I set up a nested environment at home and tried to practice scenarios and configurations - the official study guide (details below) helped here, in that it had some suggestions and “example scenarios”. Trying these and variations on the theme helped me. I also wrote a “task sheet” document - 1 task per page, just how to do some things in a manner that made sense to me. I did this partly as I often find writing stuff down helps me in learning/remembering, and partly so that I would then use those sheets as part of my practice.

Ultimately, I booked the exam 6 weeks before taking it - full of good intentions for my preparations (and because I read that there was a 20% off discount announced at VMworld Europe - hey, don’t judge me!). Unfortunately work got busier and more stressful, and firing up the lab each evening became harder to do, so that most of of the preparation work took place on the weekends instead. The final week before the exam, I did feel like cancelling, and my preparation wasn’t as good as it should be. But that’s entirely my fault - plus I’ve always hated and always will hate exams, so this was a bit par for the course :-)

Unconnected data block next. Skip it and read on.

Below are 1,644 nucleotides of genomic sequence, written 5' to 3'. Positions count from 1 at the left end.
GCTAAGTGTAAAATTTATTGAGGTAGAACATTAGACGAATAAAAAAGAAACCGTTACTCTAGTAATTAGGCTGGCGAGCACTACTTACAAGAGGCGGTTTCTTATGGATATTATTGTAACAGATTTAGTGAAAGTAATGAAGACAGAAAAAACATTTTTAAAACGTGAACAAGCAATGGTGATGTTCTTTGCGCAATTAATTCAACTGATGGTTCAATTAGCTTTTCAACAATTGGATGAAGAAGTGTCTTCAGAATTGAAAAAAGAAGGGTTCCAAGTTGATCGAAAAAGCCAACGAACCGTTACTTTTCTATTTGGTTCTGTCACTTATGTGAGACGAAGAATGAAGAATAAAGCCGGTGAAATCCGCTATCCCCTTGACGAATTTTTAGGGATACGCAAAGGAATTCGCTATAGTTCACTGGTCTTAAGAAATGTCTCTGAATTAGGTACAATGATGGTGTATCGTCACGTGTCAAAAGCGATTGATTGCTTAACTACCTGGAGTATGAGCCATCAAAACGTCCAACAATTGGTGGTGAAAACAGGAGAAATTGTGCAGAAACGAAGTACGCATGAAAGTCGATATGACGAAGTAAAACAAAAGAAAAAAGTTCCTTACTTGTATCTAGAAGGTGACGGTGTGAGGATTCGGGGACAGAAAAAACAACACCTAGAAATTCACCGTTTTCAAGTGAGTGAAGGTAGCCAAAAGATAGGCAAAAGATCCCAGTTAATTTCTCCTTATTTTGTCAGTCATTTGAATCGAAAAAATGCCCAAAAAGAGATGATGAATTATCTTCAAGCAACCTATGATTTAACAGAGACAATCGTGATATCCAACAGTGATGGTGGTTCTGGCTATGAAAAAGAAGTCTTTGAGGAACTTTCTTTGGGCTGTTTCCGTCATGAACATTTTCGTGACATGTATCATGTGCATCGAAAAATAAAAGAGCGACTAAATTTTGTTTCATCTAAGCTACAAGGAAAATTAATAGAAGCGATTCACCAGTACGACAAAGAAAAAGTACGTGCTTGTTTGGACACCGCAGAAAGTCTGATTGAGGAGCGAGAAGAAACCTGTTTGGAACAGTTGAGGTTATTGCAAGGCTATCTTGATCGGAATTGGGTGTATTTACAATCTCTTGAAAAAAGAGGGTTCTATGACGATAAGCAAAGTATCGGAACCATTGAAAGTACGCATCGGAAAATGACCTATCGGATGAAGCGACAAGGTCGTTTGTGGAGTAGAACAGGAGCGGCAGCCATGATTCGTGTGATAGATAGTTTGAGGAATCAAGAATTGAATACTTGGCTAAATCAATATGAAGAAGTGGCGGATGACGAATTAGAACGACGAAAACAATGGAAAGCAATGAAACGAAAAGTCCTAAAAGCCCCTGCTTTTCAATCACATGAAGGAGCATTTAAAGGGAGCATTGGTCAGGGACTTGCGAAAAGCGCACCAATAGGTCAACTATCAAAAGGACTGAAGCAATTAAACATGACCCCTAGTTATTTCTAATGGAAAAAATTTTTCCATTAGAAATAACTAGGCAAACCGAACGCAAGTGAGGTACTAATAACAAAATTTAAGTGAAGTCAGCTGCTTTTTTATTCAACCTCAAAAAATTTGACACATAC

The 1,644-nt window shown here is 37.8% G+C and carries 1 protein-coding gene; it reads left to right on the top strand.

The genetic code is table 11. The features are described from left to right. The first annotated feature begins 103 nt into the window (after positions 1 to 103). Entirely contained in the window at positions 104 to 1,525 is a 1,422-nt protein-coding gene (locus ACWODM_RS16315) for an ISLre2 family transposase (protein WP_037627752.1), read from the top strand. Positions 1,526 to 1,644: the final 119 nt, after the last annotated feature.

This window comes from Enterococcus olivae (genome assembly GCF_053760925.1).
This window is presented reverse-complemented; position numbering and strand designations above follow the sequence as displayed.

Oh, and although the sheet tells you that it may take 15 days to receive your result, I had mine when I checked e-mail 2 hours later after driving home. Actually the e-mail itself arrived about 15 minutes after leaving the exam center, so the wait may not be as stressful as you think.

In supporting the practice, I used the following :

Documentation - All documentation on my iPad and Kindle - would read some on the train on the way home every day.

VCAP-DCA Official guide by Steve Baca and John A Davies, which I have as part of my Safari subscription. Again, I had a copy of this on the kindle and would read a bit every day on the way home from work.

Unofficial guide by Jason Langer and Josh Coen

CLI guide

Chris Wahl’s study sheet (5.5 edition) - although I didn’t fill this in, this is especially useful for checking/forcing yourself to do things in different ways to what you perhaps do every day. This sheet helped focus that I may need to confirm that I could complete tasks in multiple ways as opposed to just “yeah, I can do that”.

I also used resources from the VCP exam - the Safari library has pretty much all the VMware Press books available, along with other publishers, meaning there was a good selection available for checking different bits, and coming up with ideas on what to practice. But the resources listed above were the main basis, and just practice, practice and worry.

Ultimately, if you feel this is the exam for you, go for it. Sure, my passing score wasn’t great, but I do think that if you prepare well and show the exam the respect it deserves, then there’s a good chance you’ll be successful.

Then you continue learning …